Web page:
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Monthly Archives: June 2017

Automatic Transmission Out of Park

 Shift interlock feature, which requires you to step on the brake pedal to prevent unintentionally shifting out of Park, could be malfunctioning. Alternatively, the shift cable or linkage connected to the shift lever could be gummed up with grease or corroded so that it can’t operate freely.

If the interlock switch is worn and not fully releasing, or the brake lights don’t receive a signal from the brake light switch to illuminate, you won’t be able to shift out of Park.

Grease, dirt and moisture can collect in or on the interlock and brake light switches, and on the shift cable and related parts, hampering their operation. When that happens, you’re most likely to have problems shifting out of Park when the engine and transmission are cold, such as after the car has sat for hours. After the engine gets warm — and other parts get warmer, as well — the goo might become softer and make it easier to shift out of Park.

Most cars have a means of overriding the shift lock so you can drive the car to a mechanic rather than have it towed: A small door the size of a fingernail is often found on the console next to or close to the shifter itself. After prying this cover off, one can insert a screwdriver or key and press down to release the lock. Vehicles with column shifters may hide the release on top of the steering column or on the bottom. Your owner’s manual will help you identify the location on your car.

A transmission that’s low on fluid also can be hard to shift out of Park, though that also would likely cause a noticeable degradation in the transmission’s overall performance, such as sluggish or harsh shifts.

Another possible cause is that when a car is on even a slight incline, it will put more load on the transmission parking pawl (a bar that engages teeth in a transmission gear to prevent the vehicle from rolling). This is more likely to happen if you didn’t engage the parking brake before releasing the brake pedal. The weight of the vehicle rolling onto the parking pawl makes it harder to shift out of Park. To avoid this, engage the parking brake when on an incline before shifting into Park or releasing the brake pedal. That way the parking brake, not the transmission pawl, bears the load.

How to keep it safe when selling a car

When it comes time to sell a car, most owners are preoccupied with getting the most money possible. You’ve invested a great deal in your car, and it’s understandable that you want to get the money you deserve. Unfortunately, cost isn’t the only concern you should have when selling your car. As scammers become more advanced, it’s easy to find yourself in a scary situation if you’re not careful. Keeping yourself safe when selling your car is simple with these essential tips, so do your due diligence and sell your car to the right buyer for the right price.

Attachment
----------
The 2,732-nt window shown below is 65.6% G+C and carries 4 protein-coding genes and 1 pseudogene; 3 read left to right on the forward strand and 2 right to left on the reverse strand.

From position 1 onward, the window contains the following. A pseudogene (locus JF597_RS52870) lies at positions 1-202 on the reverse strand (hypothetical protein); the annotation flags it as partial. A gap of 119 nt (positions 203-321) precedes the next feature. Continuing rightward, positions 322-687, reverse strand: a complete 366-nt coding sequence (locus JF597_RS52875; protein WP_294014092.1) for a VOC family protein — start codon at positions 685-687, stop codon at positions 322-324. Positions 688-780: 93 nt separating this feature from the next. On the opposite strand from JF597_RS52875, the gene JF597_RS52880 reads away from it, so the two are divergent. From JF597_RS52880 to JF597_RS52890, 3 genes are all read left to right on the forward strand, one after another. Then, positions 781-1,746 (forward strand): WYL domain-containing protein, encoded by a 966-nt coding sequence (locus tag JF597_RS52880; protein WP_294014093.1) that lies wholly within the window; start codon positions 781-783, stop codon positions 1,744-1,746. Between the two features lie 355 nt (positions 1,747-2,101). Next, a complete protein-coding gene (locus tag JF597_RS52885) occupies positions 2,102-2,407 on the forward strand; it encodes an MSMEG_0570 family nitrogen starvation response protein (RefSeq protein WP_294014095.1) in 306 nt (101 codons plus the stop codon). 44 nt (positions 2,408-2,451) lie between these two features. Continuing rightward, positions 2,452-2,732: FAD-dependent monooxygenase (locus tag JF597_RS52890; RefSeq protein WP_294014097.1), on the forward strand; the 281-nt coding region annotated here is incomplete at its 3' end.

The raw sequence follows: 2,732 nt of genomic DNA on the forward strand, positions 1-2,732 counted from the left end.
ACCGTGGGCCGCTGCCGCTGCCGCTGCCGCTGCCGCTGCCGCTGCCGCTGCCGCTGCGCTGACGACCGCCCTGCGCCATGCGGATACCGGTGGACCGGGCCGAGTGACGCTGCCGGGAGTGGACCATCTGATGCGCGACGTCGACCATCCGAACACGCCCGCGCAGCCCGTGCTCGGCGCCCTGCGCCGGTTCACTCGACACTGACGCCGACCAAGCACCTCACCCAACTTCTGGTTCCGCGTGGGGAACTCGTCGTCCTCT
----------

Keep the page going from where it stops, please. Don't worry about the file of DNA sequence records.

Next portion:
Don’t Accept Checks
Car scammers often hand over a bad check to gain a free car. Tell buyers that you’ll accept cash only. If that limits your pool of buyers, there are a few ways to ensure you get what you’re owed. Call a trusted bank to verify the funds before handing over the keys or telling a buyer that you’ll deposit the check and then give them the keys when the funds have cleared.  A common sign of a fraudulent check? Offering to pay more than you’re asking for the car. If you have to ask yourself : “Who would buy my car for more than its true value?” chances are they’re attempting to rip you off.

Be Wary About Test Drives
It’s understandable and expected that a potential buyer will ask for a test drive before purchasing your vehicle. However, this gives the nefarious scammer the perfect opportunity to steal your car. Always have a friend with you, and be sure to go along for the test drive. Also be sure to request their driver’s license and have a scanned copy on hand. With their license you can scan their public record for a criminal history check, which will tell you whether or not a test drive is a good idea.

Know Your Car’s Worth
Private buyers will often attempt to haggle with you about the price of your vehicle, telling boldfaced lies that your car’s book value is much lower than you think it is. They may bring a mechanic with them to check out the car; this mechanic may then turn around and tell you the car has numerous issues and isn’t worth as much as you expected. Avoid this by using a car valuator tool like Kelley Blue Book and have it checked out by your own trusted mechanic. Walk into the negotiation knowing the worth of what you’re offering and don’t buckle against their claims to the contrary.

Use a Car Buying Service
Reading this and thinking to yourself “How do I find someone to buy my car without putting myself in danger?” You may decide to avoid the middleman and simply sell your car to a certified online buyer. Online agencies will give you an instant quote and come to pick up your car when you’ve accepted. While you likely won’t get as much money as you would through a private sale, you’ll save yourself the headache and vulnerability that doing it on your own can mean. Plus, you can sell it within a day, while private sales could see you spending months screening potential buyers that don’t follow through.